A crowd gathered at the Gainesville Civic Center Thursday afternoon to say good-bye to Gainesville Police Chief Carl Dunlap.

Dunlap, who spent 27 years with the department, is retiring to take a job as a special investigator with the Texas Department of Family and Protective Services.

Dunlap said he is not leaving Gainesville and still plans on being a part of the community.

“I’m very happy to continue my work in law enforcement at a different level,” he said in an interview in late July. “I’m switching gears.”

Gainesville officials as well as two Dallas Drug Enforcement Agency agents and two Federal Bureau of Investigation agents presented Dunlap with gifts and shared some of their memories of working with him.

Gainesville Mayor Glenn Loch called Dunlap a “mainstay and almost an institution here.”

He pointed out some of the improvements to the police department which he traces back to Dunlap. They include the accreditation of the department, the addition of new police vehicles, improved body armor and weapons for officers.

“He’s really going to be missed,” Loch said. “The community thinks the world of him.”

Loch presented Dunlap with a badge on a plaque. The plague is inscribed with Dunlap’s start date — Oct. 16, 1980 — and his effective retirement date — Aug. 31, 2007.

Dunlap’s badge and badge number have also been retired, an official with the department said.

Sarah Somers, Criminal Justice and Emergency Planning Coordinator for Texoma Council of Governments, recalled how she came to Gainesville and met Dunlap several years ago.

She said Dunlap’s experience and dedication to safety for families will be an asset to Child Protective Services.

“One of the hardest jobs on earth is trying to protect children and families...We’re so grateful all these years of experience are going to protect families,” she said.

Especially touching were tributes to Dunlap from some of his staff and officers.

His administrative assistant Susan Case — a longtime Gainesville Police Department employee who has served in many different positions at the department — gave Dunlap a memory book containing comments and messages from police department personnel.

She referred to it as “a notebook filled with love, laughter, respect and gratitude.”

Case was already a Gainesville Police Department employee when Dunlap came to work as assistant chief in 1980.

“I will never forget the larger-than-life former football player who walked through the door that day,” Case said of the first time she met Dunlap. “It’s hard for me to remember a day at the police department when he was not there.”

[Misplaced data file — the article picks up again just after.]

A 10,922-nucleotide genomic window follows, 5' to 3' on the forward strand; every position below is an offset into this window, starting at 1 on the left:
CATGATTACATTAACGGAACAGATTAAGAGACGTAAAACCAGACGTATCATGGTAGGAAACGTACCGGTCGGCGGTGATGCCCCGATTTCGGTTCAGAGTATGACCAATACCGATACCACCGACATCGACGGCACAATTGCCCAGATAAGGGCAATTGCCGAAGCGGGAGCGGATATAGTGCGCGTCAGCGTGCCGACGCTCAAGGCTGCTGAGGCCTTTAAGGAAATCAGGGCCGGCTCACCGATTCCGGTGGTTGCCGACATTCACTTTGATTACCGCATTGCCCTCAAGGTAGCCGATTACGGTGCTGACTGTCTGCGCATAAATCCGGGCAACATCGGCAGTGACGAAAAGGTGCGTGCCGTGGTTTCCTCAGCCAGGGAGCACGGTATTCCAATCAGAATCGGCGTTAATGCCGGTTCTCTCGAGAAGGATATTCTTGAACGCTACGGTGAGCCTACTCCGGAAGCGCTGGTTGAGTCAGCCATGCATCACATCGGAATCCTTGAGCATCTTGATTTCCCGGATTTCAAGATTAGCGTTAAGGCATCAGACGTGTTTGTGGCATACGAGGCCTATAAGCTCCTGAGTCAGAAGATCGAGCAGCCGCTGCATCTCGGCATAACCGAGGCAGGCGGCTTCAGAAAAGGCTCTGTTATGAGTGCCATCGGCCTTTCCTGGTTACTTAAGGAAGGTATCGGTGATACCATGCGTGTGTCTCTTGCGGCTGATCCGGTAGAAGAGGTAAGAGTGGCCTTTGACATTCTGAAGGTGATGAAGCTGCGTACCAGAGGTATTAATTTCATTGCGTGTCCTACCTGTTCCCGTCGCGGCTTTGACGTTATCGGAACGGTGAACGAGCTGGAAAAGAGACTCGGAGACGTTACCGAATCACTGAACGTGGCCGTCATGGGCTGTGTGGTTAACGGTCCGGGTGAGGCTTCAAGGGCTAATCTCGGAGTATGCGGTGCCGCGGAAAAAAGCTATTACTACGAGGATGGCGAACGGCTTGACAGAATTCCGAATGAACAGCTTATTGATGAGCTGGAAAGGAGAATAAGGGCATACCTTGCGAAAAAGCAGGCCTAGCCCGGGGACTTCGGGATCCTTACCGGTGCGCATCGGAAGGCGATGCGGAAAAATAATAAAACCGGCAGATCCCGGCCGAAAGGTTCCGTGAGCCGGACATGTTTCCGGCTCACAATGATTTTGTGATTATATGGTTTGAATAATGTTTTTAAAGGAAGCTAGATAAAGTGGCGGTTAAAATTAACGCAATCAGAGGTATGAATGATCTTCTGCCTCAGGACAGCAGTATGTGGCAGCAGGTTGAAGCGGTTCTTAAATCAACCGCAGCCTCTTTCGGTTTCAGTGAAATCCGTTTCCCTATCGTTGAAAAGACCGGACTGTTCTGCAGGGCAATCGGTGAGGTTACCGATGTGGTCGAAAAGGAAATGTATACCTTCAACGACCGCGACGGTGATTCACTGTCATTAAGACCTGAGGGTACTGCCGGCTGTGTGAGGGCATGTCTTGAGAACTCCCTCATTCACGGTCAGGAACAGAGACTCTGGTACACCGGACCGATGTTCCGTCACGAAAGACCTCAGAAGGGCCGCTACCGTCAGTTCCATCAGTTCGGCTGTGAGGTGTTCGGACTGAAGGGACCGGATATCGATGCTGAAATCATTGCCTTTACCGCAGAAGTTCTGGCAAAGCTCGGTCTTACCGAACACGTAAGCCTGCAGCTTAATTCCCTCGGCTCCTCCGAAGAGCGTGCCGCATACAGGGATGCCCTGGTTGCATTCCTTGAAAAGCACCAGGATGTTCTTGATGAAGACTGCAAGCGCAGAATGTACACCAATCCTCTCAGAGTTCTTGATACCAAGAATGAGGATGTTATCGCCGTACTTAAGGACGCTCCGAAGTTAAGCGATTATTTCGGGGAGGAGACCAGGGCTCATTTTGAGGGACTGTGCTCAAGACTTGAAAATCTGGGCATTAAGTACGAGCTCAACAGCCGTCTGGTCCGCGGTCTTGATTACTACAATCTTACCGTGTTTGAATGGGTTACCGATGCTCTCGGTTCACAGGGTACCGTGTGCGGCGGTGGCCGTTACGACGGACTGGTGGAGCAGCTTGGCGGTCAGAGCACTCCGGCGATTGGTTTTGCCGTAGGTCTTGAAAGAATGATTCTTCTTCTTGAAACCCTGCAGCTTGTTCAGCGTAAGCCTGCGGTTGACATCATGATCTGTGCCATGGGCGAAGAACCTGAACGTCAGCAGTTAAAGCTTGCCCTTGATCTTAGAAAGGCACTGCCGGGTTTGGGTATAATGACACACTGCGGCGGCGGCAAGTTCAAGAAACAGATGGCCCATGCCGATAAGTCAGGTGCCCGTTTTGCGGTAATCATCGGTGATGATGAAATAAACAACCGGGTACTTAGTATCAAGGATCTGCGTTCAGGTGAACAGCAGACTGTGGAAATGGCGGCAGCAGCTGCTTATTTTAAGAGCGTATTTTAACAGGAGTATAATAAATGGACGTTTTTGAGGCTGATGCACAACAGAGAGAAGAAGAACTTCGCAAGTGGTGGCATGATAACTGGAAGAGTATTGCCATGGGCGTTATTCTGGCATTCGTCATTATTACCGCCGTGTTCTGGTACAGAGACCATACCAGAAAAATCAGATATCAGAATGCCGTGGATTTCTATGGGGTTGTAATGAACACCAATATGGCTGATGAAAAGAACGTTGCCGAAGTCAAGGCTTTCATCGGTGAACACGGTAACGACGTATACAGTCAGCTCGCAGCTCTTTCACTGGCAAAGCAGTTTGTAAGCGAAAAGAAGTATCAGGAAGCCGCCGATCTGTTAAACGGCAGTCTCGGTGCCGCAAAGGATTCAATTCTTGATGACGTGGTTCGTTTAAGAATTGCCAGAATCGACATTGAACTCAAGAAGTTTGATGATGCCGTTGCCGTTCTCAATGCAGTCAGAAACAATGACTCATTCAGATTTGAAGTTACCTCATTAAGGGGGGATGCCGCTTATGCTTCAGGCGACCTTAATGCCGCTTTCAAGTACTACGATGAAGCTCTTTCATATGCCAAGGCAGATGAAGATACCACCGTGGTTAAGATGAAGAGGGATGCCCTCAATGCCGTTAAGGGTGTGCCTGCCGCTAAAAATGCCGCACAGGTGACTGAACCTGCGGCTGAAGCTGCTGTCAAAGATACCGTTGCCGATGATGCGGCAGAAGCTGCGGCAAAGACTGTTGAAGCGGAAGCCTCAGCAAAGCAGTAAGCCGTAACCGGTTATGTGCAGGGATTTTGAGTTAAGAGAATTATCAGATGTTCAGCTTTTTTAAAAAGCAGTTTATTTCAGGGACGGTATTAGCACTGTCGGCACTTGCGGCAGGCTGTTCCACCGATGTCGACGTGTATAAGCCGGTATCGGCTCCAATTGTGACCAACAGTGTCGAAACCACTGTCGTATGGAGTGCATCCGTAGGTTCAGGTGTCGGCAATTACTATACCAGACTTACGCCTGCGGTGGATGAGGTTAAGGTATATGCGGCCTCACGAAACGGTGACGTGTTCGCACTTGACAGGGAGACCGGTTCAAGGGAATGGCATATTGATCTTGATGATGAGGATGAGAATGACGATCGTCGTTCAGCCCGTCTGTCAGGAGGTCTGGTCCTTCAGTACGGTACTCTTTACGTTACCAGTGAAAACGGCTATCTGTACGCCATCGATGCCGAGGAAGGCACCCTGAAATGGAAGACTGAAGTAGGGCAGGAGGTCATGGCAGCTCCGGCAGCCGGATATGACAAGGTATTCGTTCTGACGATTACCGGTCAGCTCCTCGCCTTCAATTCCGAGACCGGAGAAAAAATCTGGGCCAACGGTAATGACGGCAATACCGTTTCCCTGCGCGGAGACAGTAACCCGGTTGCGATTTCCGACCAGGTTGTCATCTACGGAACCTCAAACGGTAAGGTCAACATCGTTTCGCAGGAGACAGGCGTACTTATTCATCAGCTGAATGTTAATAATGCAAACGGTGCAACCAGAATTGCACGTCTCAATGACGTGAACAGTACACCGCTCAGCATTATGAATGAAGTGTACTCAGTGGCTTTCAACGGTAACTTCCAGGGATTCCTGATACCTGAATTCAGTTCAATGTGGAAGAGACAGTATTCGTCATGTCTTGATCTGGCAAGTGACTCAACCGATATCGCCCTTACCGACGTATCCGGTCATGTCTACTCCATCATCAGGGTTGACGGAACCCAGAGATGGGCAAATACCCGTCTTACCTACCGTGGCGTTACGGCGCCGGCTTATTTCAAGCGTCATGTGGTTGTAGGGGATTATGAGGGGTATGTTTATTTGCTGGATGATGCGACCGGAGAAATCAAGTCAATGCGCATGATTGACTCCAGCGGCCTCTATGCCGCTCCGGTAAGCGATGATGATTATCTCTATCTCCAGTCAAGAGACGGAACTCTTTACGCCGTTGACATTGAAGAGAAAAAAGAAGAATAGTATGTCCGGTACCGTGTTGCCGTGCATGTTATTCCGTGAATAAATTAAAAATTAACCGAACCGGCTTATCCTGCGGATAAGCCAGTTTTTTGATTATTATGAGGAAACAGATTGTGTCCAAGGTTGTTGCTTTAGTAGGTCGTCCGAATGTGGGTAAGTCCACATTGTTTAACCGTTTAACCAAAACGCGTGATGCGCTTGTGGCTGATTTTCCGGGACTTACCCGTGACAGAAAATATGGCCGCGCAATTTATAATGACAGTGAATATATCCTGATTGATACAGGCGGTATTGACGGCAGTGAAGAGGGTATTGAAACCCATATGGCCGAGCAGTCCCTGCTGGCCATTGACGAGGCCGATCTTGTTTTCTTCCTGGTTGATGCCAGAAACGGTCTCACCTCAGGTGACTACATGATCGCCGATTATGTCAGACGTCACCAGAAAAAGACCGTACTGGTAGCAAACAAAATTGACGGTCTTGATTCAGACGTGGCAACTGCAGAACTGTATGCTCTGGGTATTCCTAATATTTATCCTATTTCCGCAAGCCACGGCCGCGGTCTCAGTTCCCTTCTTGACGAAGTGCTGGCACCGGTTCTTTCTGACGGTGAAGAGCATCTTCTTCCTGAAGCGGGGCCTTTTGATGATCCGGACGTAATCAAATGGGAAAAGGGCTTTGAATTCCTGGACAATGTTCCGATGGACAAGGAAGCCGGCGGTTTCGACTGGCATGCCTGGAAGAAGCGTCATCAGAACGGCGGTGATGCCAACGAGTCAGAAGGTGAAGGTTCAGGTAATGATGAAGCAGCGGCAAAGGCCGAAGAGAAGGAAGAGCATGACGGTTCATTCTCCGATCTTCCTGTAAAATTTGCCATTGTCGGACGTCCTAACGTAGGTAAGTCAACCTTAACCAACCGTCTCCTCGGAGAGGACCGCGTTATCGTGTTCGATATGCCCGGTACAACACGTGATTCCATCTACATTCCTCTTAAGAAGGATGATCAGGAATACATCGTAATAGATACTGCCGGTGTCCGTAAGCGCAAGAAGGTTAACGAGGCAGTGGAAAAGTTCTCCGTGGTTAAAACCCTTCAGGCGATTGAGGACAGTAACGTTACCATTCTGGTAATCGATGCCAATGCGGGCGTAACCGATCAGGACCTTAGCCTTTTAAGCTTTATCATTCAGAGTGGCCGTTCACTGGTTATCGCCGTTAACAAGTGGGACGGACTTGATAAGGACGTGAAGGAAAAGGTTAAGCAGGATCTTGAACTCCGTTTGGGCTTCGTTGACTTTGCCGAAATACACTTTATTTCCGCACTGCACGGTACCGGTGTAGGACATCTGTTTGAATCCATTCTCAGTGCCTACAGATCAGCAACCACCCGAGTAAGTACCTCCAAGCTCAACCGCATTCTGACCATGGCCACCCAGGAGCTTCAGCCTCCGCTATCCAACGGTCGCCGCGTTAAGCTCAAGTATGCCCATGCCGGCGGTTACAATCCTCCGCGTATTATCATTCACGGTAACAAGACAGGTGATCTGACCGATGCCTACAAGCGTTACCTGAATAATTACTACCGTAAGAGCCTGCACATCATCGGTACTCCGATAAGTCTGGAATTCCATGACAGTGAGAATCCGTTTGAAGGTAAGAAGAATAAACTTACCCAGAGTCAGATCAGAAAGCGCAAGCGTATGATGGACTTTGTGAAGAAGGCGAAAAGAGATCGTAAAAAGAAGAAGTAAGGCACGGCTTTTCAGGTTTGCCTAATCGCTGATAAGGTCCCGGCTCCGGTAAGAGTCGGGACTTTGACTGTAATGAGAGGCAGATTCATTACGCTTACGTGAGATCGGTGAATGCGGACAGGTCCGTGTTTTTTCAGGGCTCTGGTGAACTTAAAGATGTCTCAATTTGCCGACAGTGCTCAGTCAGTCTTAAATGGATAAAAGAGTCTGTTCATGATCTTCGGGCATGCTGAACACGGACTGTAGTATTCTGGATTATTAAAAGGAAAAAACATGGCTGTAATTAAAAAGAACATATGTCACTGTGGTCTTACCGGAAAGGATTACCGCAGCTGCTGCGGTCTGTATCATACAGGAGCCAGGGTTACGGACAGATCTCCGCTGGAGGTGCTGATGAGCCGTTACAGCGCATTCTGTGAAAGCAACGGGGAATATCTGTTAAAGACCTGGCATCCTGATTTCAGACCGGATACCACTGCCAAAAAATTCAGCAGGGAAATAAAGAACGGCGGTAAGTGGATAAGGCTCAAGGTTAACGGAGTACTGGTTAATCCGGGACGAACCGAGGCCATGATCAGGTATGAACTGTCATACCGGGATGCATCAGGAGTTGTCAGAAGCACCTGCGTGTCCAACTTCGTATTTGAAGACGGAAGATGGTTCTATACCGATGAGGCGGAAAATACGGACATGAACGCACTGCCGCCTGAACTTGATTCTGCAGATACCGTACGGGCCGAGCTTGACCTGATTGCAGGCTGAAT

She said Dunlap was “boss, friend, counselor, teacher and even disciplinarian” to his staff members.

Cpt. Steven Fleming and Cpt. Mark Brazelton of Gainesville Police Department presented Dunlap with a gas grill as a parting gift from the department.

When he spoke to the group, Dunlap and many others in the room, were emotional.

“I don’t think anybody starts a career with the end in mind,” he said.

Dunlap gave credit for his accomplishments to his officers and staff.

“I was just the director ... All the work was done by the employees.”

For Dunlap, the decision to retire was, apparently, not an easy one.

“I questioned it,” he said, “and I made up my mind.”

Dunlap said he is confident that he is leaving the department in good hands.

“These people know what they are doing. I know they will do it and do it correctly,” he said.

Dunlap’s final statement as the retiring department chief was about organ donation.

The former chief was the recipient of a donor liver in 2003 and he often speaks about his experience.

An advocate of organ donation, Dunlap reminded those who attended the reception about the importance of organ donation.

“Texas now has an online organ donor registry,” Dunlap noted.

Cpt. Steve Fleming has been chosen to serve as interim police chief while the department searches for a replacement for Dunlap.

Reporter Delania Trigg may be

contacted at dtrigg@ntin.net

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